Medical Specialty >> Pulmonology

Doctors Lounge - Pulmonology Answers

Back to Pulmonology Answers List

If you think you may have a medical emergency, call your doctor or 911 immediately. Doctors Lounge ( does not recommend or endorse any specific tests, physicians, products, procedures, opinions, or other information that may be mentioned on the Site.

DISCLAIMER: The information provided on is designed to support, not replace, the relationship that exists between a patient/site visitor and his/her physician. Please read our 'Terms and Conditions of Use' carefully before using this site.

Date of last update: 10/19/2017.

Forum Name: Chest symptoms

Question: How much advil for costochondritis?

 cjpett - Wed Jul 21, 2010 1:22 pm

Hi, I am a 25 yr old female and I've been having chest pain for the past few weeks. I'm 99% sure that I have costochondritis because I can feel the pain more intensely whenever I push on my ribs near my sternum. I've read from other questions in the forum that this can be treated with ibuprofen like advil, but my question is how much would be safe for me to take and for how long should I continue taking it? And how long does it usually take to go away? Also, is there anything else I should do or avoid to speed up the recovery?
 Dr.M.Aroon kamath - Thu Jul 22, 2010 5:59 am

User avatar Hi,

Certainly, NSAIDs(including ibuprofen) are used in the management of costochondritis, as an element of sterile inflammation is involved in its pathogenesis.

Recommended dosage schedules for the oral formulation are as follows.
The maximum amount of ibuprofen for adults is 800 milligrams per dose or 3200 mg per day (4 maximum doses).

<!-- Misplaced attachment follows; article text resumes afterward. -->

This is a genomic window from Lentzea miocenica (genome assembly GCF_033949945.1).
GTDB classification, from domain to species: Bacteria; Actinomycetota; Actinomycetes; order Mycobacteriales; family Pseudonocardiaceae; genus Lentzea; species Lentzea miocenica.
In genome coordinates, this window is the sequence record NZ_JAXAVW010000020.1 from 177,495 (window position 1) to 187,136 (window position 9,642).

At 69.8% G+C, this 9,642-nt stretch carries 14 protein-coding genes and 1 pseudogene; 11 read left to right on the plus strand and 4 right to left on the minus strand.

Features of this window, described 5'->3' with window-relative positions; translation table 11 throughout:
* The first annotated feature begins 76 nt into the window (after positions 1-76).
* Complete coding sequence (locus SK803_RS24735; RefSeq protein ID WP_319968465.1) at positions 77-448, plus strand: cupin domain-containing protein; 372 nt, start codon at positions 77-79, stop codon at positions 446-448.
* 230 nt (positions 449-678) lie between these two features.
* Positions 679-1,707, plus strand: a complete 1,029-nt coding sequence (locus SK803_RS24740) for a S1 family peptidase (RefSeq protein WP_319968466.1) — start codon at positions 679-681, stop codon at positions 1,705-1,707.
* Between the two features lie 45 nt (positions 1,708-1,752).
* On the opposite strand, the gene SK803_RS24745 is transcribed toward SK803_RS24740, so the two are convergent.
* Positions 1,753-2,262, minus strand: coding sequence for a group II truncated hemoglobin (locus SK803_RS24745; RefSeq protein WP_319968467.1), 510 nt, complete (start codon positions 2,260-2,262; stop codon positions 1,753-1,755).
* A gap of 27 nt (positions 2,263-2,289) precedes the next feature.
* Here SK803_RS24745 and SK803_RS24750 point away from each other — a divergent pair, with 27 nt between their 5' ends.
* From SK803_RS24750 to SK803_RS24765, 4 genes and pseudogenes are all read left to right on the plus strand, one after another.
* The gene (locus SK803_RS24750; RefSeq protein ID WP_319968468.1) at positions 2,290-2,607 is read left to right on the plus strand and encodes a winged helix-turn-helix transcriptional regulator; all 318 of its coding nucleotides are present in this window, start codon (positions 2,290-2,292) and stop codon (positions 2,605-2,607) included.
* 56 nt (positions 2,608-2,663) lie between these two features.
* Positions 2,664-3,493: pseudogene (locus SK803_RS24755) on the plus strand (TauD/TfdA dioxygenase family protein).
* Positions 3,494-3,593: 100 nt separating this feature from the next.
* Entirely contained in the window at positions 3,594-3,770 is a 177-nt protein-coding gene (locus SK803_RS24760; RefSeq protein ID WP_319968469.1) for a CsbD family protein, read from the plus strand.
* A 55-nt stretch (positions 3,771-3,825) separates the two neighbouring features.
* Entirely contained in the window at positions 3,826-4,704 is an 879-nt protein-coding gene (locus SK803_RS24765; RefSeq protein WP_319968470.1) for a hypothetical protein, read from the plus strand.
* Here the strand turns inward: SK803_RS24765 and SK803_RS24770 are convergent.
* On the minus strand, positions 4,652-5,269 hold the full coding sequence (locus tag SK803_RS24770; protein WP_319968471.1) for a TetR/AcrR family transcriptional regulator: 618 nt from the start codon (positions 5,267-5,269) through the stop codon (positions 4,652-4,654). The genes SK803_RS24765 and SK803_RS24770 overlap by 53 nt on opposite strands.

For mild to moderate pain:
Adults and teenagers—400 milligrams (mg) every four to six hours, as needed.
For arthritic conditions (osteoarthritis and rheumatoid arthritis):
Adults and teenagers—1200 milligrams (mg) up to 3200 mg per day divided into three or four equal doses.

As to how long to continue taking it, my answer would be "as long as it is absolutely necessary, as determined by the treating clinician". Prolonged therapy may be necessary in case of certain arthritic conditions. This should be done only under medical supervision.

The other option available are the gel formulations of certain NSAIDs for topical application. Generally, topically applied gels containing NSAIDs do not appear to cause systemic (mainly gastrointestinal) side effects commonly seen with oral NSAIDs. They provide good levels of pain relief comparable to that of orally administered NSAIDs. Some studies indicate that they produce lower plasma levels compared to the oral route but, achieve higher concentrations in the underlying muscles and in the synovial fluid.

In the acute phase of rheumatological conditions, at least twice a day application is generally recommended for periods ranging from 7-10 days.Thereafter, it may be titrated according to the response.

In your case, as you have costochondritis and as the costal cartilages being quite superficial structures, topical gels may be a better option. Whichever formulation is used, the dosage should be titrated with the response.
Best wishes!

| Check a doctor's response to similar questions

Are you a Doctor, Pharmacist, PA or a Nurse?

Join the Doctors Lounge online medical community

  • Editorial activities: Publish, peer review, edit online articles.

  • Ask a Doctor Teams: Respond to patient questions and discuss challenging presentations with other members.

Doctors Lounge Membership Application

Tools & Services: Follow DoctorsLounge on Twitter Follow us on Twitter | RSS News | Newsletter | Contact us